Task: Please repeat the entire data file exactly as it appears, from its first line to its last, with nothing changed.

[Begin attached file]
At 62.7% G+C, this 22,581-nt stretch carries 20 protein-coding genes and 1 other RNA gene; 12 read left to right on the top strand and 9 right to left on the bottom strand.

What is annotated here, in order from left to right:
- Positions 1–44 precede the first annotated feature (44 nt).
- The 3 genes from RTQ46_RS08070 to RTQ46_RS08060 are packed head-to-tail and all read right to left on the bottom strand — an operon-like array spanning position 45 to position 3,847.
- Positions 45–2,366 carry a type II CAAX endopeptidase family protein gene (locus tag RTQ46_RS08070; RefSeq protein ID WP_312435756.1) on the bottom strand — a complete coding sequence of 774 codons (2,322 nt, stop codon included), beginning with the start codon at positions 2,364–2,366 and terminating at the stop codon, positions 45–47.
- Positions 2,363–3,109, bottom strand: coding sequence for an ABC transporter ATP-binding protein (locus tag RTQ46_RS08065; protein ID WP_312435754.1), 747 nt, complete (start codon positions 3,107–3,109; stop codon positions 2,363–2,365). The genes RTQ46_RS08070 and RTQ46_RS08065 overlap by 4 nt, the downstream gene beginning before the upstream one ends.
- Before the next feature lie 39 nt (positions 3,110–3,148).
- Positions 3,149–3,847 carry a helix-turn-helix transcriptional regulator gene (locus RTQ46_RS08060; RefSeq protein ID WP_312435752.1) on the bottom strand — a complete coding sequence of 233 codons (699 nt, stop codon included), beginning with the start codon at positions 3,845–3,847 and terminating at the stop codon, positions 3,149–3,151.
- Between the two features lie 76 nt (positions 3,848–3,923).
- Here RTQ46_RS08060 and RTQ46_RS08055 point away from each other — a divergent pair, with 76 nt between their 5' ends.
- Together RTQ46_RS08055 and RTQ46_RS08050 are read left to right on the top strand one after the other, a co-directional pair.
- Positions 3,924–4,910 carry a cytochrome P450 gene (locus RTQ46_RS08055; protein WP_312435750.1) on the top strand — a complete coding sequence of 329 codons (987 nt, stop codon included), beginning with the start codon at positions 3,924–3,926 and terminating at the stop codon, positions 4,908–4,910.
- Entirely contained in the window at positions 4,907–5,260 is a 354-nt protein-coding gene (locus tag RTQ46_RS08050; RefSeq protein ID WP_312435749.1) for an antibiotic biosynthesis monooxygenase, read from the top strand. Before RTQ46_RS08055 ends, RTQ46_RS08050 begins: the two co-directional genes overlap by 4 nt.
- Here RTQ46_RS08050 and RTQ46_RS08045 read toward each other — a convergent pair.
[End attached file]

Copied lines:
At 62.7% G+C, this 22,581-nt stretch carries 20 protein-coding genes and 1 other RNA gene; 12 read left to right on the top strand and 9 right to left on the bottom strand.

What is annotated here, in order from left to right:
- Positions 1–44 precede the first annotated feature (44 nt).
- The 3 genes from RTQ46_RS08070 to RTQ46_RS08060 are packed head-to-tail and all read right to left on the bottom strand — an operon-like array spanning position 45 to position 3,847.
- Positions 45–2,366 carry a type II CAAX endopeptidase family protein gene (locus tag RTQ46_RS08070; RefSeq protein ID WP_312435756.1) on the bottom strand — a complete coding sequence of 774 codons (2,322 nt, stop codon included), beginning with the start codon at positions 2,364–2,366 and terminating at the stop codon, positions 45–47.
- Positions 2,363–3,109, bottom strand: coding sequence for an ABC transporter ATP-binding protein (locus tag RTQ46_RS08065; protein ID WP_312435754.1), 747 nt, complete (start codon positions 3,107–3,109; stop codon positions 2,363–2,365). The genes RTQ46_RS08070 and RTQ46_RS08065 overlap by 4 nt, the downstream gene beginning before the upstream one ends.
- Before the next feature lie 39 nt (positions 3,110–3,148).
- Positions 3,149–3,847 carry a helix-turn-helix transcriptional regulator gene (locus RTQ46_RS08060; RefSeq protein ID WP_312435752.1) on the bottom strand — a complete coding sequence of 233 codons (699 nt, stop codon included), beginning with the start codon at positions 3,845–3,847 and terminating at the stop codon, positions 3,149–3,151.
- Between the two features lie 76 nt (positions 3,848–3,923).
- Here RTQ46_RS08060 and RTQ46_RS08055 point away from each other — a divergent pair, with 76 nt between their 5' ends.
- Together RTQ46_RS08055 and RTQ46_RS08050 are read left to right on the top strand one after the other, a co-directional pair.
- Positions 3,924–4,910 carry a cytochrome P450 gene (locus RTQ46_RS08055; protein WP_312435750.1) on the top strand — a complete coding sequence of 329 codons (987 nt, stop codon included), beginning with the start codon at positions 3,924–3,926 and terminating at the stop codon, positions 4,908–4,910.
- Entirely contained in the window at positions 4,907–5,260 is a 354-nt protein-coding gene (locus tag RTQ46_RS08050; RefSeq protein ID WP_312435749.1) for an antibiotic biosynthesis monooxygenase, read from the top strand. Before RTQ46_RS08055 ends, RTQ46_RS08050 begins: the two co-directional genes overlap by 4 nt.
- Here RTQ46_RS08050 and RTQ46_RS08045 read toward each other — a convergent pair.